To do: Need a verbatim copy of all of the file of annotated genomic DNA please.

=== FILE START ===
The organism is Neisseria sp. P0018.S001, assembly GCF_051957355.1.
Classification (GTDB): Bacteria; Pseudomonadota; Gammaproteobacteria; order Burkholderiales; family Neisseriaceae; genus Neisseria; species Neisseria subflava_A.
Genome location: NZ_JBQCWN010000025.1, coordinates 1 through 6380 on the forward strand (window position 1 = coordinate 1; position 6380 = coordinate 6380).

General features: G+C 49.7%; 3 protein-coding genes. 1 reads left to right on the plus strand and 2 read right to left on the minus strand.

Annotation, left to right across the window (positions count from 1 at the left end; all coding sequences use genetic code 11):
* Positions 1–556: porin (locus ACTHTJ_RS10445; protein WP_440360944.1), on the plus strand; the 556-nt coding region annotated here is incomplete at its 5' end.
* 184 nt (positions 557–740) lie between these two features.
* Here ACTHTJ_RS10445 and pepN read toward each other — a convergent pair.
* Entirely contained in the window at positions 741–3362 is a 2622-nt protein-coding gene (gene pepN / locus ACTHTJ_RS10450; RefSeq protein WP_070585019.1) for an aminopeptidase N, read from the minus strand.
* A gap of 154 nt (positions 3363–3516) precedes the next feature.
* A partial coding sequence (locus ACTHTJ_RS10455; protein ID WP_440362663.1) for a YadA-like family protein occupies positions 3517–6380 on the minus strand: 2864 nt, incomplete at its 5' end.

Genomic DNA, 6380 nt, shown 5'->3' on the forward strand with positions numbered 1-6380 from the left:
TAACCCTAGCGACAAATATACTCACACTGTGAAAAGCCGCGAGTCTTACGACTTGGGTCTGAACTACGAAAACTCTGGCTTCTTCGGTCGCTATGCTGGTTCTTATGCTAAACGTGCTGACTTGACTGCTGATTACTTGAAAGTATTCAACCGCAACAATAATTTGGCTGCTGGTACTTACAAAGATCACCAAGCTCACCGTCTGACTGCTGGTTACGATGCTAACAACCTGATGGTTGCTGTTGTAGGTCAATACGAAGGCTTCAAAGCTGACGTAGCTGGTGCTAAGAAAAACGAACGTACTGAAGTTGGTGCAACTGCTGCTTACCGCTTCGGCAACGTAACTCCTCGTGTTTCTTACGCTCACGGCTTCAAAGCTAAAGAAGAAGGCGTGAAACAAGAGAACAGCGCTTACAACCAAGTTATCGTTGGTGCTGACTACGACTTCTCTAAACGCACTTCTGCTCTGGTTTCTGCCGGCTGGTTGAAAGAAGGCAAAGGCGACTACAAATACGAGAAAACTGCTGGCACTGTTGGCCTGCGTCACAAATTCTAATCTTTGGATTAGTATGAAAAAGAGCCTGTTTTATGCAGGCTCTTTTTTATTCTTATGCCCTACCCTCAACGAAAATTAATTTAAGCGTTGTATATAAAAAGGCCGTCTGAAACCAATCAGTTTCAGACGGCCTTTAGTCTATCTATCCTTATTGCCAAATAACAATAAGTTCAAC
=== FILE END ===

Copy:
The organism is Neisseria sp. P0018.S001, assembly GCF_051957355.1.
Classification (GTDB): Bacteria; Pseudomonadota; Gammaproteobacteria; order Burkholderiales; family Neisseriaceae; genus Neisseria; species Neisseria subflava_A.
Genome location: NZ_JBQCWN010000025.1, coordinates 1 through 6380 on the forward strand (window position 1 = coordinate 1; position 6380 = coordinate 6380).

General features: G+C 49.7%; 3 protein-coding genes. 1 reads left to right on the plus strand and 2 read right to left on the minus strand.

Annotation, left to right across the window (positions count from 1 at the left end; all coding sequences use genetic code 11):
* Positions 1–556: porin (locus ACTHTJ_RS10445; protein WP_440360944.1), on the plus strand; the 556-nt coding region annotated here is incomplete at its 5' end.
* 184 nt (positions 557–740) lie between these two features.
* Here ACTHTJ_RS10445 and pepN read toward each other — a convergent pair.
* Entirely contained in the window at positions 741–3362 is a 2622-nt protein-coding gene (gene pepN / locus ACTHTJ_RS10450; RefSeq protein WP_070585019.1) for an aminopeptidase N, read from the minus strand.
* A gap of 154 nt (positions 3363–3516) precedes the next feature.
* A partial coding sequence (locus ACTHTJ_RS10455; protein ID WP_440362663.1) for a YadA-like family protein occupies positions 3517–6380 on the minus strand: 2864 nt, incomplete at its 5' end.

Genomic DNA, 6380 nt, shown 5'->3' on the forward strand with positions numbered 1-6380 from the left:
TAACCCTAGCGACAAATATACTCACACTGTGAAAAGCCGCGAGTCTTACGACTTGGGTCTGAACTACGAAAACTCTGGCTTCTTCGGTCGCTATGCTGGTTCTTATGCTAAACGTGCTGACTTGACTGCTGATTACTTGAAAGTATTCAACCGCAACAATAATTTGGCTGCTGGTACTTACAAAGATCACCAAGCTCACCGTCTGACTGCTGGTTACGATGCTAACAACCTGATGGTTGCTGTTGTAGGTCAATACGAAGGCTTCAAAGCTGACGTAGCTGGTGCTAAGAAAAACGAACGTACTGAAGTTGGTGCAACTGCTGCTTACCGCTTCGGCAACGTAACTCCTCGTGTTTCTTACGCTCACGGCTTCAAAGCTAAAGAAGAAGGCGTGAAACAAGAGAACAGCGCTTACAACCAAGTTATCGTTGGTGCTGACTACGACTTCTCTAAACGCACTTCTGCTCTGGTTTCTGCCGGCTGGTTGAAAGAAGGCAAAGGCGACTACAAATACGAGAAAACTGCTGGCACTGTTGGCCTGCGTCACAAATTCTAATCTTTGGATTAGTATGAAAAAGAGCCTGTTTTATGCAGGCTCTTTTTTATTCTTATGCCCTACCCTCAACGAAAATTAATTTAAGCGTTGTATATAAAAAGGCCGTCTGAAACCAATCAGTTTCAGACGGCCTTTAGTCTATCTATCCTTATTGCCAAATAACAATAAGTTCAAC